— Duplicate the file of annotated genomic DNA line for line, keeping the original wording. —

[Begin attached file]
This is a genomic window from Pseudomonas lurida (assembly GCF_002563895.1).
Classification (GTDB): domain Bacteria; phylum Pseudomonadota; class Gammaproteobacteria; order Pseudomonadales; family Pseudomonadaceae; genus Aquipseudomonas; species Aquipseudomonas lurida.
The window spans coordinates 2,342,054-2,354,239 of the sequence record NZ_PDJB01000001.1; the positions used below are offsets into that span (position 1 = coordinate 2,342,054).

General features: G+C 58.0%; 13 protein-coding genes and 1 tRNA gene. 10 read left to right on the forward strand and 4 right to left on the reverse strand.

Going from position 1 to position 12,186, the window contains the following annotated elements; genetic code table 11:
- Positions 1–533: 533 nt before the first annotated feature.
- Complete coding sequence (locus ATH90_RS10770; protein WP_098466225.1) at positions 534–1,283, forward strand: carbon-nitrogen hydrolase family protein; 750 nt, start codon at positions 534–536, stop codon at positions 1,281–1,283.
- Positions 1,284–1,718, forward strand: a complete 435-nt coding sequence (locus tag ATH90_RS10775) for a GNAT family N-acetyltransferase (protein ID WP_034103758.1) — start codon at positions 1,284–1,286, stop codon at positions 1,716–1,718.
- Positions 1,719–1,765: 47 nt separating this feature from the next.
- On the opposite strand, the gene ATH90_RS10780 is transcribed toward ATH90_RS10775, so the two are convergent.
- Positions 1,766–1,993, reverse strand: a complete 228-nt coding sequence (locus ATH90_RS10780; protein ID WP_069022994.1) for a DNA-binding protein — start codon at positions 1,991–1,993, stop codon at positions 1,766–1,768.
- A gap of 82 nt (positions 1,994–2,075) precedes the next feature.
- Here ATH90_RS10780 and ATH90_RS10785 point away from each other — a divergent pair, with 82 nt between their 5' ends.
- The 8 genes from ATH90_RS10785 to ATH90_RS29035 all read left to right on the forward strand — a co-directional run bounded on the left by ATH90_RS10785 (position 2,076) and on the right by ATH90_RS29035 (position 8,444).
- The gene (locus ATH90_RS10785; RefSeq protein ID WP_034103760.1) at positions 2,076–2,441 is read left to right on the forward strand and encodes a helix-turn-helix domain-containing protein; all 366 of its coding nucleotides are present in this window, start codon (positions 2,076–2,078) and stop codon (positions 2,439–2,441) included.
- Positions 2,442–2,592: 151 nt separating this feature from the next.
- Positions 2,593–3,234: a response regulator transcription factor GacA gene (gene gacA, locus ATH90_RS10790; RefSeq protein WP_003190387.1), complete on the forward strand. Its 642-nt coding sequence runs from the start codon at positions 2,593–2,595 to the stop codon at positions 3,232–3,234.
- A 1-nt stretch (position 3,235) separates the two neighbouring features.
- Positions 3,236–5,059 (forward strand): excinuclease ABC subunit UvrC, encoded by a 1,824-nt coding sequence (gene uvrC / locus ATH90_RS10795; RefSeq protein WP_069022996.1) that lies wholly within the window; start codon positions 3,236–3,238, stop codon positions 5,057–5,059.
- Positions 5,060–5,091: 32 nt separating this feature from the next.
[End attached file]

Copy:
This is a genomic window from Pseudomonas lurida (assembly GCF_002563895.1).
Classification (GTDB): domain Bacteria; phylum Pseudomonadota; class Gammaproteobacteria; order Pseudomonadales; family Pseudomonadaceae; genus Aquipseudomonas; species Aquipseudomonas lurida.
The window spans coordinates 2,342,054-2,354,239 of the sequence record NZ_PDJB01000001.1; the positions used below are offsets into that span (position 1 = coordinate 2,342,054).

General features: G+C 58.0%; 13 protein-coding genes and 1 tRNA gene. 10 read left to right on the forward strand and 4 right to left on the reverse strand.

Going from position 1 to position 12,186, the window contains the following annotated elements; genetic code table 11:
- Positions 1–533: 533 nt before the first annotated feature.
- Complete coding sequence (locus ATH90_RS10770; protein WP_098466225.1) at positions 534–1,283, forward strand: carbon-nitrogen hydrolase family protein; 750 nt, start codon at positions 534–536, stop codon at positions 1,281–1,283.
- Positions 1,284–1,718, forward strand: a complete 435-nt coding sequence (locus tag ATH90_RS10775) for a GNAT family N-acetyltransferase (protein ID WP_034103758.1) — start codon at positions 1,284–1,286, stop codon at positions 1,716–1,718.
- Positions 1,719–1,765: 47 nt separating this feature from the next.
- On the opposite strand, the gene ATH90_RS10780 is transcribed toward ATH90_RS10775, so the two are convergent.
- Positions 1,766–1,993, reverse strand: a complete 228-nt coding sequence (locus ATH90_RS10780; protein ID WP_069022994.1) for a DNA-binding protein — start codon at positions 1,991–1,993, stop codon at positions 1,766–1,768.
- A gap of 82 nt (positions 1,994–2,075) precedes the next feature.
- Here ATH90_RS10780 and ATH90_RS10785 point away from each other — a divergent pair, with 82 nt between their 5' ends.
- The 8 genes from ATH90_RS10785 to ATH90_RS29035 all read left to right on the forward strand — a co-directional run bounded on the left by ATH90_RS10785 (position 2,076) and on the right by ATH90_RS29035 (position 8,444).
- The gene (locus ATH90_RS10785; RefSeq protein ID WP_034103760.1) at positions 2,076–2,441 is read left to right on the forward strand and encodes a helix-turn-helix domain-containing protein; all 366 of its coding nucleotides are present in this window, start codon (positions 2,076–2,078) and stop codon (positions 2,439–2,441) included.
- Positions 2,442–2,592: 151 nt separating this feature from the next.
- Positions 2,593–3,234: a response regulator transcription factor GacA gene (gene gacA, locus ATH90_RS10790; RefSeq protein WP_003190387.1), complete on the forward strand. Its 642-nt coding sequence runs from the start codon at positions 2,593–2,595 to the stop codon at positions 3,232–3,234.
- A 1-nt stretch (position 3,235) separates the two neighbouring features.
- Positions 3,236–5,059 (forward strand): excinuclease ABC subunit UvrC, encoded by a 1,824-nt coding sequence (gene uvrC / locus ATH90_RS10795; RefSeq protein WP_069022996.1) that lies wholly within the window; start codon positions 3,236–3,238, stop codon positions 5,057–5,059.
- Positions 5,060–5,091: 32 nt separating this feature from the next.